Whether you or your family are looking to bridge the gap between your savings and the total cost of college, or you’re simply pursuing higher education on your own, paying for college on your own can be done. However, it can also be a significant financial undertaking, which will require you to understand the many options available to you.
So, if you’re looking to pay for college on your own, here are steps to help you make it happen!
- Plan ahead
When it comes to paying for college, especially without the help of a parent or guardian, taking the time to plan ahead and map out your college journey early on is all the more important. Not only does it give you the chance to outline your specific career interests and determine what you’re looking for in a college experience, but it can also save you a good deal of money and lower your tuition costs.
Start by maximizing your high school classes. Does your school offer Advanced Placement (AP) classes? These have the potential of translating into college credits, so talk to your counselor about how to enroll. There may be some AP courses that are a great fit for you, and some that are a bit more of a stretch. Make sure you’re generally comfortable in the subject (for example, if you struggle with writing, speak to your counselor before signing up for AP English).
Alternatively, if AP classes aren’t for you, check out dual enrollment opportunities with local community colleges or universities. These opportunities mean you can potentially earn college credits while still in high school. Not only can dual enrollment help you decrease the cost of college by fulfilling degree requirements needed to graduate, but they can also be a great way to gain some exposure to the way college classes operate.
Next, it’s never too early (or too late) to start saving money for college! Consider finding a part-time job while in high school so you can put money aside to finance your future college expenses. Take advantage of temporary and seasonal job opportunities to build your college savings. If you can’t find a job that fits your schedule, look to side hustles (e.g. dog walking, babysitting, etc.) as potential income sources.
Then, explore options to make your savings work harder for you. For example, some students choose to save their college savings in a high yield or goal-based savings account, such as SmartyPig, which allows your college savings to grow with interest!
Overall, be sure to use the time you have while in high school to save as much money as you can for college.
- Become familiar with all of your post-secondary education options
Research shows that 61% of students will pursue a 2- or 4-year program, while 12% will opt for career training. The cost of these different options will vary. For example, a 2- or 4-year institution will traditionally cost more than a certificate program or even community college. As you review your options for education after high school, consider what’s needed in order to enter your desired field, along with the other requirements or criteria you’ve got in mind, like employment rate, average loan amount of students, etc.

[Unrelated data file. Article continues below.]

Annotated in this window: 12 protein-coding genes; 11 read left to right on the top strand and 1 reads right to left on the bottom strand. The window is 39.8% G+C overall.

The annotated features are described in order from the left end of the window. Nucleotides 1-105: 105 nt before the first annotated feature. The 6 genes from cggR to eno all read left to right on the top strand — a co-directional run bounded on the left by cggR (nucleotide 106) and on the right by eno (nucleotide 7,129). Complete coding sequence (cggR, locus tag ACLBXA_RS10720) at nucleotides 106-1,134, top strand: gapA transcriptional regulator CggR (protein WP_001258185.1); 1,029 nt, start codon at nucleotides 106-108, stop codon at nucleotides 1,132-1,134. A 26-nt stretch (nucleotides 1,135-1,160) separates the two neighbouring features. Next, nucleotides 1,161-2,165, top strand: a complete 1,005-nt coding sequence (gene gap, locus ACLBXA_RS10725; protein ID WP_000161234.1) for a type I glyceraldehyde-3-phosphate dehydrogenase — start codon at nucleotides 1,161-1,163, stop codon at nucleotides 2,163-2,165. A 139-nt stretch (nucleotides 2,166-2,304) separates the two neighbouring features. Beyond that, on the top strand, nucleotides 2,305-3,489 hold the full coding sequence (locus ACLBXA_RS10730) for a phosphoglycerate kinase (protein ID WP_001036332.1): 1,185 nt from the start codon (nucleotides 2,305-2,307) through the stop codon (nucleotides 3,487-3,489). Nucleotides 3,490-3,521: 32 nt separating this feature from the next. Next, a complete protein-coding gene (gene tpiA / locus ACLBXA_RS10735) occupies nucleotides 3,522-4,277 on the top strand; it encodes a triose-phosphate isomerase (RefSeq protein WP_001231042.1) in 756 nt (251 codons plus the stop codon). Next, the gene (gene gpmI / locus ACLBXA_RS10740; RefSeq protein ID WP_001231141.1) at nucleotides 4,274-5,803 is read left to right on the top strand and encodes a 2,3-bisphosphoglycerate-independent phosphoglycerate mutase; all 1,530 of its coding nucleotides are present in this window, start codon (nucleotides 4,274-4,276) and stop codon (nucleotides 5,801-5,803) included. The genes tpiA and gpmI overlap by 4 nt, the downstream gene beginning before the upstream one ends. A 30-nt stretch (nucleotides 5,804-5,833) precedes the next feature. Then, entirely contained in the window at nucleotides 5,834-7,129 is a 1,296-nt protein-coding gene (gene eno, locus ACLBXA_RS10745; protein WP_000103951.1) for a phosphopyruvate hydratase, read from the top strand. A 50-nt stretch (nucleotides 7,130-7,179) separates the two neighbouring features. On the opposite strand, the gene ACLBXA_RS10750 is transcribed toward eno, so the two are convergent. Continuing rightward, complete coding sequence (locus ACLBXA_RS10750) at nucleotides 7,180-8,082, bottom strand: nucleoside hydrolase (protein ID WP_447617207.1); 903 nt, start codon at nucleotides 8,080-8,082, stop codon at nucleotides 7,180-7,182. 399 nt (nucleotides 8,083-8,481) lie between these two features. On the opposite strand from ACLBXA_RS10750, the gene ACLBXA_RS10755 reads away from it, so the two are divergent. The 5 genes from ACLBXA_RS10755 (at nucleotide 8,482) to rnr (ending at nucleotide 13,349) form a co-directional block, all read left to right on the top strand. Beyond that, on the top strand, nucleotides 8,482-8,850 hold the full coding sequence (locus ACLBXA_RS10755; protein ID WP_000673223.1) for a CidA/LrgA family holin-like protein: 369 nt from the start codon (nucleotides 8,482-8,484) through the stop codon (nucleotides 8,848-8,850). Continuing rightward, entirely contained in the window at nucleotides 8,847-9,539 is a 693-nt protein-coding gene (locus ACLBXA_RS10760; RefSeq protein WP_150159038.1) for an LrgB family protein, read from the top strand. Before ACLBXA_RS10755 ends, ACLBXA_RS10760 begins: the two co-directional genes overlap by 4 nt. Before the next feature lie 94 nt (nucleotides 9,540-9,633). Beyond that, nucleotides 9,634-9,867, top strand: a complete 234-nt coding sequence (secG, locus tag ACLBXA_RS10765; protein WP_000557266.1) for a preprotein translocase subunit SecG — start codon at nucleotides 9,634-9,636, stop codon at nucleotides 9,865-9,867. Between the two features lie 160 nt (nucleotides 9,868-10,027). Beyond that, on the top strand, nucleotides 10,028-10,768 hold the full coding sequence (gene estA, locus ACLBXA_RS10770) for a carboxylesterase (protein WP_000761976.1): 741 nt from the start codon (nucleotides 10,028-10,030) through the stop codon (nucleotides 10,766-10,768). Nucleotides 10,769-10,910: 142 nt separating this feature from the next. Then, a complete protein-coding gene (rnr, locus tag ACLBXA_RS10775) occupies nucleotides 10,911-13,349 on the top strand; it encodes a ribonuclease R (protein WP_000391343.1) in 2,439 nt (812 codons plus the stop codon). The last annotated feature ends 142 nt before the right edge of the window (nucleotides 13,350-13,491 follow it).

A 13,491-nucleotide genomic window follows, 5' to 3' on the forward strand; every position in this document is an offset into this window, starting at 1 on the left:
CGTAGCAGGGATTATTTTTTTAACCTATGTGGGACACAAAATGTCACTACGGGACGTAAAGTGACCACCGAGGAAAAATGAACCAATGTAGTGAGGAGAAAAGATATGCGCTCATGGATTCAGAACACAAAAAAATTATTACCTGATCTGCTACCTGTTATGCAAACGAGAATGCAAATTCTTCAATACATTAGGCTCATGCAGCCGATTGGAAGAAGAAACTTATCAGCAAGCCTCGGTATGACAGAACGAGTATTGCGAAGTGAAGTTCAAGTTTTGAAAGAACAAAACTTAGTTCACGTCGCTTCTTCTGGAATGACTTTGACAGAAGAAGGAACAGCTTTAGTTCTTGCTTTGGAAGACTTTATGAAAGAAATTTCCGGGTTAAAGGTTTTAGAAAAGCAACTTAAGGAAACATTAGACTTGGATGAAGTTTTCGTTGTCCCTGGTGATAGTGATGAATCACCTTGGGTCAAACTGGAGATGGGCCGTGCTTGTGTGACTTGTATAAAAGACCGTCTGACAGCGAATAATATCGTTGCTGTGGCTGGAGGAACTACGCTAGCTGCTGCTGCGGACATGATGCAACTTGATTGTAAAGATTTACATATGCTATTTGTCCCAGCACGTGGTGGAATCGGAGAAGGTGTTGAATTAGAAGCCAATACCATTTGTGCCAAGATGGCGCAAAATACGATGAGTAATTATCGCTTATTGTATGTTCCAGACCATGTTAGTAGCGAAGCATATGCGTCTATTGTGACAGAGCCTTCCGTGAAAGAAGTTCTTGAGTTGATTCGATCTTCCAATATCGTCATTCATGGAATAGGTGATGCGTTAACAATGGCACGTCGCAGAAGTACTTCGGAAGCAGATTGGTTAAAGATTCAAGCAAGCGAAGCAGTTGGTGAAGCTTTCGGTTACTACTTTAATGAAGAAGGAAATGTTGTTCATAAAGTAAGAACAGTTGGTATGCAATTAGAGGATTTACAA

Fortunately, there are many great, free resources available to help you find valuable information to help you weigh your options. For starters, check out Sallie Mae’s College Planning Calculator: a free online tool to easily see the full cost of attendance of your different post-secondary options and identify various ways to help you pay for it. The U.S. Department of Education’s College Scorecard is another great resource that can help see your desired college’s academic programs, costs, admission statistics, and post-graduate job placements and starting salaries.
Start early, plan ahead, and form an idea of what you’re looking for so you can make the most out the money you spend.
- Put your personal savings and income towards college.
When it comes to paying for college, first turn to your personal savings and current income to identify what available funds can be used to pay for college. To determine the amount of personal savings you should use to pay for college, be sure that the amount you choose is one you feel most comfortable with and can afford. Although you may plan to use as much of your own money as you can to pay for college, make sure that you’re not significantly depleting your personal savings and hurting your financial security.
As for using your current income to pay for college, set aside a determined percentage of your income each pay period to help increase your college savings over time. Any amount of income and personal savings you can provide towards college will decrease the amount of money you’ll need to borrow.
- Apply for scholarships.
Scholarships are invaluable when it comes to offsetting college costs. With approximately 65% of college students utilizing scholarships last year, they continue to be a great source of free money that you don’t have to pay back.
To get started on your scholarship search, turn to a free scholarship search database to access thousands of free scholarships. For example, Scholarship Search is an online scholarship search tool that gives students instant access to more than 5 million college scholarships and allows them to find specific scholarship opportunities that match their skills, activities, and interests. There’s also a scholarship tool specifically for grad students.
In addition to utilizing a scholarship search tool, make sure to review your college’s financial aid website to see what scholarship opportunities they offer or recommend to students. Also be sure to browse various organizations and financial aid websites on your own to see what other college scholarship opportunities exist out there. You can even call your financial aid office and ask what’s available.
And if you feel as though you might not qualify for some scholarships, don’t let that get you down! Fortunately, there are many easy scholarships that make qualifying and applying for aid a breeze. Any amount of free money you receive to help bridge the gap between the cost of college and your personal savings will be a big help in the long run.
- Apply for financial aid.
Along with applying for scholarships, you’ll want to make sure you apply for grants and federal work study programs to help you cover college costs like tuition, room and board, and books and supplies. And to do that, you’ll need to complete the FAFSA.
The Free Application for Financial Student Aid, or the FAFSA, is one of the best and most important steps to getting money for college. Just as it sounds, the FAFSA is a free online application for financial aid. Based on the information you provide when submitting the FAFSA, colleges will pull together your federal student aid package, which can consist of grants, scholarships, federal student loans, and work-study opportunities.